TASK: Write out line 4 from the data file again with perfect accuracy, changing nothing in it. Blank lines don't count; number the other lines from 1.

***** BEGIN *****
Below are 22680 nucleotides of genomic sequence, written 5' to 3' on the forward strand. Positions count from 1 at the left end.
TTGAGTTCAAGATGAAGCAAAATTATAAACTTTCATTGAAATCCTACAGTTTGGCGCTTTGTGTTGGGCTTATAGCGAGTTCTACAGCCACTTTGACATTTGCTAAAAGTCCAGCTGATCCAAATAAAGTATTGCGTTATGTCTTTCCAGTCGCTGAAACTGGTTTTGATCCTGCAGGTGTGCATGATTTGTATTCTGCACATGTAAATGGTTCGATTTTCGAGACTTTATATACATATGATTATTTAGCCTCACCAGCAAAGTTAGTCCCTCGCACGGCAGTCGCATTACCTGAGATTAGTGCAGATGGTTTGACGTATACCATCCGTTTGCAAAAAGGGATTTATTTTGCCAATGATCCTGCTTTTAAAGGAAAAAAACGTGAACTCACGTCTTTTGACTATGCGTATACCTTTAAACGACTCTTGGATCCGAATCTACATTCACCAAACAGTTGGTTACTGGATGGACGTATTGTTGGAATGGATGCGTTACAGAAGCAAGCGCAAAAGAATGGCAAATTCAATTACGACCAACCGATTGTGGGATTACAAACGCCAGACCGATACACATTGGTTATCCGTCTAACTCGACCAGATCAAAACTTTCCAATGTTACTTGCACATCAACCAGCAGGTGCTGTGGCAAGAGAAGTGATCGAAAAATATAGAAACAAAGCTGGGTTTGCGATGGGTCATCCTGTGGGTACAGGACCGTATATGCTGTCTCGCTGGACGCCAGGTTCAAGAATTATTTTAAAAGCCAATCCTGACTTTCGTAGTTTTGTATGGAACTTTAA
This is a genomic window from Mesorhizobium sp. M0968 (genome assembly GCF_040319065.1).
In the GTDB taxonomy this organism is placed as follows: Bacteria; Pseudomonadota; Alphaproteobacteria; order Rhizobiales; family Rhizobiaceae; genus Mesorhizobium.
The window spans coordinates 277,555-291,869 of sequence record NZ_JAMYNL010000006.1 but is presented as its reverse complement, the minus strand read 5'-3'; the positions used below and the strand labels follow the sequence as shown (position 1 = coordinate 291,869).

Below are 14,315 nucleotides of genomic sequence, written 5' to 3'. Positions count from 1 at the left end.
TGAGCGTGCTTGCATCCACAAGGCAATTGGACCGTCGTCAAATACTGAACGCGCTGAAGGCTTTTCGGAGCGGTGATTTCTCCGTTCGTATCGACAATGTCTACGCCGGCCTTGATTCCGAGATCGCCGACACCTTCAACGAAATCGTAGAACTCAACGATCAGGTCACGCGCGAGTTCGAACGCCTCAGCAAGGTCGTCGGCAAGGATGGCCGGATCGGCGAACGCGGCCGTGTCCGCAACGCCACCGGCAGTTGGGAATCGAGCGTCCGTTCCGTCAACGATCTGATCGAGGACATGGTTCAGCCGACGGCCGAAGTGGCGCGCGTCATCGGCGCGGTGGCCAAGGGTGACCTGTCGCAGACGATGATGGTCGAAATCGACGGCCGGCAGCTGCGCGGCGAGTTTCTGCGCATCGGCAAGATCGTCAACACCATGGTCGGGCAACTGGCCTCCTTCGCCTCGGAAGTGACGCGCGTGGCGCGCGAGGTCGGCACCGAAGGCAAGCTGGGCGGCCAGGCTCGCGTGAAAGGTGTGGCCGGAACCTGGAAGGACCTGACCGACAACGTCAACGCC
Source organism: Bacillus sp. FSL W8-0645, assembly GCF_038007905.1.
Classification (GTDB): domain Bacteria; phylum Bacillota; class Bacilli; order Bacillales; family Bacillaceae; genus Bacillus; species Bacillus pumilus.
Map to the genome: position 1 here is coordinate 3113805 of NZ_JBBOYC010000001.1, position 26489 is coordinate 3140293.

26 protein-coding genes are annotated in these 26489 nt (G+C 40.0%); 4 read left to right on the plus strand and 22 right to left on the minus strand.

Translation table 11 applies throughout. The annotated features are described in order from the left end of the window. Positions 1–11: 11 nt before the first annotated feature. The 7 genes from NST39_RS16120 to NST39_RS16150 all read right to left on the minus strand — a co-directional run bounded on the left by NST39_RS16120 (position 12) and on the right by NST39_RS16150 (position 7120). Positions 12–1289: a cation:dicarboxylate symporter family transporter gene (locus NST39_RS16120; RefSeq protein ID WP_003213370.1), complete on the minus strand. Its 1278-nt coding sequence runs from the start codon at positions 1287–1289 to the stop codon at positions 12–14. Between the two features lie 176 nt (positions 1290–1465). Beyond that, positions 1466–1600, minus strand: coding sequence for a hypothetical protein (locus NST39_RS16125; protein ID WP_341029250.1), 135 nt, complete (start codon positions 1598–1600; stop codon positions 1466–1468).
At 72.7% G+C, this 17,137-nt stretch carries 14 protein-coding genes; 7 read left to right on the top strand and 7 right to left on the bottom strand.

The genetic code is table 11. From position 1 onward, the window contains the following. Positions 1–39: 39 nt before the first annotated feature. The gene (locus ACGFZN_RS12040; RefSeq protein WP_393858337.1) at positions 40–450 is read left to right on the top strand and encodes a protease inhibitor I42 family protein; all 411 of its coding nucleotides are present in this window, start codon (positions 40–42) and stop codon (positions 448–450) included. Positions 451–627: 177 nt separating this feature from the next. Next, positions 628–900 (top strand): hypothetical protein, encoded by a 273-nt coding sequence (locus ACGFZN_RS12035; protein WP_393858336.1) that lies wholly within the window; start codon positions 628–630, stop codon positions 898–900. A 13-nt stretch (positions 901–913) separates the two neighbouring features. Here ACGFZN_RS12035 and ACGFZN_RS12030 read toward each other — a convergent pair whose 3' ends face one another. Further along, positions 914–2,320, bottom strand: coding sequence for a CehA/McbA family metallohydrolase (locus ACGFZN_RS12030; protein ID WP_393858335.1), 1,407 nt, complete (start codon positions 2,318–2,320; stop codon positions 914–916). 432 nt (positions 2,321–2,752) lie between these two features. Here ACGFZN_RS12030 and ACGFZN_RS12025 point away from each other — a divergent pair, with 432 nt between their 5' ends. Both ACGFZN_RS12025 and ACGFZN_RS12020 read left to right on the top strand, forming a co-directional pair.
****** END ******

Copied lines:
In the GTDB taxonomy this organism is placed as follows: Bacteria; Pseudomonadota; Alphaproteobacteria; order Rhizobiales; family Rhizobiaceae; genus Mesorhizobium.